After the Russian Revolution of 1917 and during the Soviet anti-religious campaign of the 1920s, the government plan called for the cathedral's destruction and transformation of the grounds into a park "Heroes of Perekop" (after a Red Army victory in the Russian Civil War in Crimea). The cathedral was saved from destruction[8] (the opposite St. Michael's Golden-Domed Monastery was destroyed in 1935[8]) primarily with the effort of many scientists and historians. Nevertheless, in 1934, Soviet authorities confiscated the structure from the church, including the surrounding 17th–18th century architectural complex and designated it as an architectural and historical museum.

Since the late 1980s Soviet, and later Ukrainian, politicians promised to return the building to the Orthodox Church. Due to various schisms and factions within the Church the return was postponed as all Orthodox and the Greek-Catholic Churches lay claim to it. Although all of the Orthodox churches have been allowed to conduct services at different dates, at other times they are denied access. A severe incident was the funeral of Patriarch Volodymyr of the Ukrainian Orthodox Church - Kiev Patriarchy in 1995, when riot police were forced to prevent the burial on the premises of the museum and a bloody clash took place.[citation needed] After events such as those no religious body has yet been given the rights for regular services. The complex now remains a secular museum of Ukraine's Christianity, with most of its visitors being tourists.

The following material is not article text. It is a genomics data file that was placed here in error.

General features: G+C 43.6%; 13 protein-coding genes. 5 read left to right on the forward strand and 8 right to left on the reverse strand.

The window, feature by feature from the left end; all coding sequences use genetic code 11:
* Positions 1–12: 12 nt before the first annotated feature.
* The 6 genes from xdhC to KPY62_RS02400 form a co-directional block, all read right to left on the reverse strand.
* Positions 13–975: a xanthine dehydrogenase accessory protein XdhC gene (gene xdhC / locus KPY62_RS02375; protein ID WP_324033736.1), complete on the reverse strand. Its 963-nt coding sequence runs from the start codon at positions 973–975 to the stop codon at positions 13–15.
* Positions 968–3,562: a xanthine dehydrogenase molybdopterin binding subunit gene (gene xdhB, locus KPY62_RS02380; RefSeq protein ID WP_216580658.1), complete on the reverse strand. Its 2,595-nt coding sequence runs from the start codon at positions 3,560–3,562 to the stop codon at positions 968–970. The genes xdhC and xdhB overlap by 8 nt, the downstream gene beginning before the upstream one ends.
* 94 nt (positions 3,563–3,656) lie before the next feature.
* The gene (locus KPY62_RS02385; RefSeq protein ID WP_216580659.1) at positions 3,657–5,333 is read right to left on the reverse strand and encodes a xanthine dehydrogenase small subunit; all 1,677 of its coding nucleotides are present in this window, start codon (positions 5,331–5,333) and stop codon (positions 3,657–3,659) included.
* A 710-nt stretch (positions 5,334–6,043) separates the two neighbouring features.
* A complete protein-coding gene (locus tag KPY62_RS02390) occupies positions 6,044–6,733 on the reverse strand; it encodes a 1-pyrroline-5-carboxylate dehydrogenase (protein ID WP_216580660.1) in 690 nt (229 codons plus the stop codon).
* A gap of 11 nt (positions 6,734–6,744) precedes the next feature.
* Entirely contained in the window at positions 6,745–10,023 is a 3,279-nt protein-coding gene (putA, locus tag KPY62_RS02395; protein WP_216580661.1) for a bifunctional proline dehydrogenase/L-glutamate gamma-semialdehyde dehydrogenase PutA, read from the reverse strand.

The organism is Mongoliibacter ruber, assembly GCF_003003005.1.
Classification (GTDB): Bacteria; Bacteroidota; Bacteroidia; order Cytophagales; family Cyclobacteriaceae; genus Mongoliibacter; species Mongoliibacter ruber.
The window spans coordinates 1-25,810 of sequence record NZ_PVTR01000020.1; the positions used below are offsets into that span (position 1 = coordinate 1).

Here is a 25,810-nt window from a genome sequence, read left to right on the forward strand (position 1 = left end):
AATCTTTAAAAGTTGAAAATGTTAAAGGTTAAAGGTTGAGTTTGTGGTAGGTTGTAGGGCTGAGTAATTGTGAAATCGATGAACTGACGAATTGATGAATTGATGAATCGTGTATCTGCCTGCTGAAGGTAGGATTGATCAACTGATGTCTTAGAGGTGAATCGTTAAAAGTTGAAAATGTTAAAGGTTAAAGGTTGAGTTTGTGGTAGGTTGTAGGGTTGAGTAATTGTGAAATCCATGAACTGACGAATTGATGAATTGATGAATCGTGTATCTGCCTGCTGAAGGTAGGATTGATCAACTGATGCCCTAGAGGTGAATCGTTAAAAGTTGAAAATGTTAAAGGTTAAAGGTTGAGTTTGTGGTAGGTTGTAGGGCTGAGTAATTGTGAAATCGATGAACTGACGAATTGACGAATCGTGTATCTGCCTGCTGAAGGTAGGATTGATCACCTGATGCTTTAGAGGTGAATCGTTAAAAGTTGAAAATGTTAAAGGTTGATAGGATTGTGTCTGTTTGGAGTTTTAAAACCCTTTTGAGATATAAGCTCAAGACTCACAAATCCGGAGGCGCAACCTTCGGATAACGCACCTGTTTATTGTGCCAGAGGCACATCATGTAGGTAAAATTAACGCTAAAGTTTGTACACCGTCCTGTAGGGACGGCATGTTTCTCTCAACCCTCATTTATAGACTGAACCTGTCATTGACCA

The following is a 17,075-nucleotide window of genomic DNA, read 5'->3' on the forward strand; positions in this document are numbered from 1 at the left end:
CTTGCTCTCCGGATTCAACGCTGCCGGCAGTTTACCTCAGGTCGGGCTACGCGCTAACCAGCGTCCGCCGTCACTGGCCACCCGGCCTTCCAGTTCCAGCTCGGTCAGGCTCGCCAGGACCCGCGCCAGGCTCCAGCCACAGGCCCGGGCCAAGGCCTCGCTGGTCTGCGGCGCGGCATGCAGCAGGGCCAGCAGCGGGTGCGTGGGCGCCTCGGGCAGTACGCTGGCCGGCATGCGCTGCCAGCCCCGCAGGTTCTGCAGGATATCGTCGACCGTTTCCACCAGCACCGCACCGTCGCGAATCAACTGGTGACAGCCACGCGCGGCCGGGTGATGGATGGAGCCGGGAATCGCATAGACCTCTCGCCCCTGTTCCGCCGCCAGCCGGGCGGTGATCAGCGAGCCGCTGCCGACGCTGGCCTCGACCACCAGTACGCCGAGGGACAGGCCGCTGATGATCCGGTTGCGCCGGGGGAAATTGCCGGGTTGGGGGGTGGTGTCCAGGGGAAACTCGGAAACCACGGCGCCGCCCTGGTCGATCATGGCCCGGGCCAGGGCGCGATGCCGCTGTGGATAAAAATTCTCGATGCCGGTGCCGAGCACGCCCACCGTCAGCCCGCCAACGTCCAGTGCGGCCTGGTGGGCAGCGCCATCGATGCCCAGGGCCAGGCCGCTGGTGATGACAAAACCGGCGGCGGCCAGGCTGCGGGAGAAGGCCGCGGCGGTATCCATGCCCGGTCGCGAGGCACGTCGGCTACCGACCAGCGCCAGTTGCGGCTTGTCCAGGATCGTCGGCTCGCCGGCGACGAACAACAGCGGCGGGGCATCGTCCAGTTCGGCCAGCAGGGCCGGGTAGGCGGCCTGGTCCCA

On 21 August 2007, the Holy Sophia Cathedral was named one of the Seven Wonders of Ukraine, based on votes by experts and the internet community.

The Virgin Orans, c. 1000 
Church Fathers Order, c. 1000 
The Deesis, 1000 
Princely group portrait. South wall of the nave, c. 1000 
Sarcophagus of Yaroslav the Wise 
The Annunciation. The Archangel Gabriel, 1000 
Saint Sophia The Wisdom of God, 1700 

Cathedral complex

Christmas celebrations in front of St. Sophia Cathedral bell tower
Model of the original Holy Sophia Cathedral at 2 hryvni.
  • Sophia Cathedral
  • Bell tower
  • House of the Metropolitan
  • Refectory Church
  • Brotherhood building
  • Bursa (high school)
  • Consistory
  • Southern entrance tower
  • Zaborovsky Gate
  • Cells
  • Monastic Inn
  • Memorial Stela of Yaroslav's library


  1. ^ In late 2010 a UNESCO monitoring mission was visiting the Kiev Pechersk Lavra to check the situation of the site. At the time the Minister of Culture Mykhailo Kulynyak stated the historic site along with the Holy Sophia Cathedral was not threatened by the "black list" of the organization.[3] The World Heritage Committee of UNESCO decided in June 2013 that Kiev Pechersk Lavra, and St Sophia's Cathedral along with its related monastery buildings would remain on the World Heritage List.[2]